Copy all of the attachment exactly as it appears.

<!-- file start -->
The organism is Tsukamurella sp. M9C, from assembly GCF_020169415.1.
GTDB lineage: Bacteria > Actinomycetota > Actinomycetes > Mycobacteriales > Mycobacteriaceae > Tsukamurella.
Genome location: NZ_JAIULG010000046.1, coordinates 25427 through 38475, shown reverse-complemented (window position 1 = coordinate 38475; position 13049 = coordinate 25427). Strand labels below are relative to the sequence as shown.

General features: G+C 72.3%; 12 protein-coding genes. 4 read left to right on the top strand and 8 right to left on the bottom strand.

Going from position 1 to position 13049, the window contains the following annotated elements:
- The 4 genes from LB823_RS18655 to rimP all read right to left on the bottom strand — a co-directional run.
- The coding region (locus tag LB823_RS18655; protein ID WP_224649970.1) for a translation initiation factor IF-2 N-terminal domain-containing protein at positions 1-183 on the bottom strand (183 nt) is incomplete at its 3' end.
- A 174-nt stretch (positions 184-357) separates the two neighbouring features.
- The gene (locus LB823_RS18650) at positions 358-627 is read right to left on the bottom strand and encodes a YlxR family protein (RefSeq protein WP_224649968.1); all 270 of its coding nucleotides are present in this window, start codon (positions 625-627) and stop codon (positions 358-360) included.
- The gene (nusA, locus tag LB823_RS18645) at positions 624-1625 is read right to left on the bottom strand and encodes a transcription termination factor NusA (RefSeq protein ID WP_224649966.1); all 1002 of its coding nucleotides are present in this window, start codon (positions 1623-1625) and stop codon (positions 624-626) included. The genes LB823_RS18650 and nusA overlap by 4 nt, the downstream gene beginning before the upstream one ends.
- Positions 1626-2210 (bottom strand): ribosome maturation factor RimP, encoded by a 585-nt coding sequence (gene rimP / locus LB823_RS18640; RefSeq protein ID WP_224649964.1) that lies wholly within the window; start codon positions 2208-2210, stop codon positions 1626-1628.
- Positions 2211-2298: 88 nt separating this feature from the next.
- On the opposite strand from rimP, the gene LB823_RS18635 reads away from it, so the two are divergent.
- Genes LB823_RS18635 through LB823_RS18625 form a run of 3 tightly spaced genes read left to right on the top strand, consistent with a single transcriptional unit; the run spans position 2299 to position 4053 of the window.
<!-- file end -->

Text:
The organism is Tsukamurella sp. M9C, from assembly GCF_020169415.1.
GTDB lineage: Bacteria > Actinomycetota > Actinomycetes > Mycobacteriales > Mycobacteriaceae > Tsukamurella.
Genome location: NZ_JAIULG010000046.1, coordinates 25427 through 38475, shown reverse-complemented (window position 1 = coordinate 38475; position 13049 = coordinate 25427). Strand labels below are relative to the sequence as shown.

General features: G+C 72.3%; 12 protein-coding genes. 4 read left to right on the top strand and 8 right to left on the bottom strand.

Going from position 1 to position 13049, the window contains the following annotated elements:
- The 4 genes from LB823_RS18655 to rimP all read right to left on the bottom strand — a co-directional run.
- The coding region (locus tag LB823_RS18655; protein ID WP_224649970.1) for a translation initiation factor IF-2 N-terminal domain-containing protein at positions 1-183 on the bottom strand (183 nt) is incomplete at its 3' end.
- A 174-nt stretch (positions 184-357) separates the two neighbouring features.
- The gene (locus LB823_RS18650) at positions 358-627 is read right to left on the bottom strand and encodes a YlxR family protein (RefSeq protein WP_224649968.1); all 270 of its coding nucleotides are present in this window, start codon (positions 625-627) and stop codon (positions 358-360) included.
- The gene (nusA, locus tag LB823_RS18645) at positions 624-1625 is read right to left on the bottom strand and encodes a transcription termination factor NusA (RefSeq protein ID WP_224649966.1); all 1002 of its coding nucleotides are present in this window, start codon (positions 1623-1625) and stop codon (positions 624-626) included. The genes LB823_RS18650 and nusA overlap by 4 nt, the downstream gene beginning before the upstream one ends.
- Positions 1626-2210 (bottom strand): ribosome maturation factor RimP, encoded by a 585-nt coding sequence (gene rimP / locus LB823_RS18640; RefSeq protein ID WP_224649964.1) that lies wholly within the window; start codon positions 2208-2210, stop codon positions 1626-1628.
- Positions 2211-2298: 88 nt separating this feature from the next.
- On the opposite strand from rimP, the gene LB823_RS18635 reads away from it, so the two are divergent.
- Genes LB823_RS18635 through LB823_RS18625 form a run of 3 tightly spaced genes read left to right on the top strand, consistent with a single transcriptional unit; the run spans position 2299 to position 4053 of the window.